I was teaching at UCSD [University of California at San Diego] at that same time, and there was a large course that we had called "The Nature of Music". This was for general students, so the class was populated with a lot of non-musicians. What we wanted to do at the time was to engage all of the students in making music, so we had things like recording a number of samples on magnetic tape. You could hand the tape to the student with a splicing block and razor and they would cut up the tape and put it back together in their own version to make a piece. Anyone could participate in that. The class had something like 150 students so we had teaching assistants and provided laboratories for them to work together on things like graphic notation; having the students draw a picture or a graph and telling us what it means and then play it. They would have instruments around or found objects that anybody could activate, and so they got an experience in improvisation and in making pieces. This was a replacement for the standard music appreciation course.


So, I became interested in how I could engage the students into performing and started the Sonic Meditations. It was really my attempt to engage any level of ability through those pieces.




SA: That feeling of engagement and inclusiveness that we’ve talked about seems to have created a feeling of community amongst those that study Deep Listening. Has community been a large part of the practice, even since the early days at UCSD?


PO: Oh, yes. I remember taking a group of students out to the Joshua Tree National Monument, out in the high desert to do Sonic Meditations over a weekend, and this was great fun, of course, but it also did have a sense of community; a community of interests. I think that, in the workshops or classes or retreats that I engage in with Deep Listening, as communities. These are communities that can happen quite quickly, simply because you’re engaging in practice together ....and you can also walk away from it just as quickly (laughs).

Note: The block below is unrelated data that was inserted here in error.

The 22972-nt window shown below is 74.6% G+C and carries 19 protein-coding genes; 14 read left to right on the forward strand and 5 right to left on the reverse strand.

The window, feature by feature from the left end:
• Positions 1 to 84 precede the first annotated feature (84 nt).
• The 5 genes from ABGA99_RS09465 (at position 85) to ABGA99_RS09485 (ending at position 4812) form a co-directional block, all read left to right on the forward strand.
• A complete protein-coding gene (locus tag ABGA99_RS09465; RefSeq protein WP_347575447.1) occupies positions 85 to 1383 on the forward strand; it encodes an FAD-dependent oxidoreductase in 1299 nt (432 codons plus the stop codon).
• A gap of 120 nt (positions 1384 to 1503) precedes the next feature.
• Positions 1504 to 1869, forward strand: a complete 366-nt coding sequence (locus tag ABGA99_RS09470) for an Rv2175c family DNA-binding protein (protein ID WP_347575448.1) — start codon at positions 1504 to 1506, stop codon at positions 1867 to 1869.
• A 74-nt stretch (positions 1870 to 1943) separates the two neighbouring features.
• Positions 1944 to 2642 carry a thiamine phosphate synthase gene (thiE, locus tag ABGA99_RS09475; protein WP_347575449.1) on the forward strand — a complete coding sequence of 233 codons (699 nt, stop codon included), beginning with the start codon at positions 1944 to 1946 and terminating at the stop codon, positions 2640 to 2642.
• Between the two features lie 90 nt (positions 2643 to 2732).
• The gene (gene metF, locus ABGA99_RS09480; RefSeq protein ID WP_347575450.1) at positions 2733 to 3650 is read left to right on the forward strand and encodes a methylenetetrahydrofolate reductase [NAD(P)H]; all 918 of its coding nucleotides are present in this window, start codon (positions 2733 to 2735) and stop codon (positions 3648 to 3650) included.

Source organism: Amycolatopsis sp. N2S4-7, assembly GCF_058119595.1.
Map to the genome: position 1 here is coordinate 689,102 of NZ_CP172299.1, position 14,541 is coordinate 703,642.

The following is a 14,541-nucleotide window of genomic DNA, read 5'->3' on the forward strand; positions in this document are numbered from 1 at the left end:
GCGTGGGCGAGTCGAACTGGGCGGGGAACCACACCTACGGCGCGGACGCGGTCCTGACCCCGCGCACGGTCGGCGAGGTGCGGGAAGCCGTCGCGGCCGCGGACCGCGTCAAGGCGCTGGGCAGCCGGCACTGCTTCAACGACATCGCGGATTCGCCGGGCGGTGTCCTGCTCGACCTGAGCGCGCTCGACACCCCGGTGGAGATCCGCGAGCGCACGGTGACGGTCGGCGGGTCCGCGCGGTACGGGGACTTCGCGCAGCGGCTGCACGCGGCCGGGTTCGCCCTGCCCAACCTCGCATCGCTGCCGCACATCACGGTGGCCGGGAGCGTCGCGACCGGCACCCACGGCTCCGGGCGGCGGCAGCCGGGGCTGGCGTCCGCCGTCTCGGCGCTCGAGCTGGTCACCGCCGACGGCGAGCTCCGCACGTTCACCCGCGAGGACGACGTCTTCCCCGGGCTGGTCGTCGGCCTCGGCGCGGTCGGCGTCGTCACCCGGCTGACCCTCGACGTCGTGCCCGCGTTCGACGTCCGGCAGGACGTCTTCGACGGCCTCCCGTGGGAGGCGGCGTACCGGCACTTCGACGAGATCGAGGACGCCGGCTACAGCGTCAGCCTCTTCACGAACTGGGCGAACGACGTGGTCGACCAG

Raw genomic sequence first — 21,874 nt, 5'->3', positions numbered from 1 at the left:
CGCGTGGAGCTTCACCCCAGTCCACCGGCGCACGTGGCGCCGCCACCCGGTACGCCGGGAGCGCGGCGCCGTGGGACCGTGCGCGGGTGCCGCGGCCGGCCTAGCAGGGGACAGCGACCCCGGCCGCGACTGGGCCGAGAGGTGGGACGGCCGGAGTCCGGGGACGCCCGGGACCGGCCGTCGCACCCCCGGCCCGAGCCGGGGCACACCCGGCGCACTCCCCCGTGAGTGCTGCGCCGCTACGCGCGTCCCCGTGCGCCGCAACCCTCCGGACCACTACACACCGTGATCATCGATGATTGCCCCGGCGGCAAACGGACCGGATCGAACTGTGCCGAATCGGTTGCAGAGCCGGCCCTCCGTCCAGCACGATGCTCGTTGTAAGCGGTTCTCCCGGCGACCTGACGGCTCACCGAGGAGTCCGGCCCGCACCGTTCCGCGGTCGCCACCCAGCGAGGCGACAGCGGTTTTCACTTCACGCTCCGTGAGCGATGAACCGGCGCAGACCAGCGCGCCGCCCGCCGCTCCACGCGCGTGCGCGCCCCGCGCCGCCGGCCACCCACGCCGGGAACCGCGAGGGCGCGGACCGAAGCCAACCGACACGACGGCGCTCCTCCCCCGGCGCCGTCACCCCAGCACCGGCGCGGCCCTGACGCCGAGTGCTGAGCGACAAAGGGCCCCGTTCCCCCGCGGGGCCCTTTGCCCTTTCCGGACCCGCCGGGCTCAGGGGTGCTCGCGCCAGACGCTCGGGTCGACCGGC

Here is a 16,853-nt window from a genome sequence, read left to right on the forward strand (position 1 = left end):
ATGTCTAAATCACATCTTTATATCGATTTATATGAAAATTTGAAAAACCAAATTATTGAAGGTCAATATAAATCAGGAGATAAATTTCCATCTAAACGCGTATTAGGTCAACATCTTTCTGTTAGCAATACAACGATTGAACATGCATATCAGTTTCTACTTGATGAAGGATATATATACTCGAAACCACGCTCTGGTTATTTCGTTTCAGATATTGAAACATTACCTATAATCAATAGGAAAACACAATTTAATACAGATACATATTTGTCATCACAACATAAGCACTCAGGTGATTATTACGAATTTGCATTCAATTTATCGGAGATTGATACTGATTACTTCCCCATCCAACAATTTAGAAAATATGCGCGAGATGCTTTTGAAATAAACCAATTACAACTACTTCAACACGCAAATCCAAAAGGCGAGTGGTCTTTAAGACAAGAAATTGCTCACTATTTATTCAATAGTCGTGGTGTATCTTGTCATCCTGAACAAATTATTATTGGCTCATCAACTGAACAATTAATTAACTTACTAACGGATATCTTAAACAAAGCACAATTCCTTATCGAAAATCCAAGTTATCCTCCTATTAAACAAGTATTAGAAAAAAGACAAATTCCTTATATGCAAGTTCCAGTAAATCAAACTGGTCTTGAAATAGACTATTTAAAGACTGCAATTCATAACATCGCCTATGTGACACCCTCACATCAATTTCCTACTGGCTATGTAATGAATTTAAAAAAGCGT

But, in any case, let me say this. In July of this year, last summer, we had the first Deep Listening Art Science International Conference at RPI [Rensselaer Polytechnic Institute] where I teach. For a first conference it was really astonishing. We had 110 registrations and 75 presentations. People came from different parts of the world as well as local and national. The conference was quite joyful, and everyone was happy. People were seeing each other for the first time in some years, maybe, some more recently. We’re now planning for the second conference, which is intended to be annual. And, indeed, there is a very large constituency of people who have either attended a Deep Listening retreat or workshop or class or they’re simply interested in what it is. Some of the presentations were by people that I had not known at all, and they were really very beautiful presentations. So, I’m very happy that we have been able to create such a large community and the community members are more or less connected.




SA: You talk about presentations, and I know there is an emphasis on journaling and writing essays. What role does writing play in Deep Listening practice?


PO: Well, journaling is very important. I have the students in my class journal after every listening meditation because every meditation is like a dream. It’s very engaging and intense when you’re with it, but afterwards it can fade away quickly. Journaling is a really good way of remembering some of the highlights of your experience. And, since this is an experiential practice, it’s good to keep a journal, and also to revisit it after awhile to remember things you may have forgotten.


We have a publication called Anthology of Essays on Deep Listening. There are 23 authors in that book, and all are approaching it from different perspectives, so it’s very interesting what they are doing. [Essays by Miya Masaoka, David Rothenberg, and Paula Matthusen from this edition are featured elsewhere in this issue-Ed.] That’s why the conference was so interesting, as well, to hear different perspectives on what it is. As I say, it’s a process. And, it’s experiential. It’s not intellectual. It doesn’t mean it’s non-intellectual, it just means you can’t experience Deep Listening intellectually. You have to do it.


SA: So then the writing is an intellectual expression of what you’ve experienced.


PO: Exactly.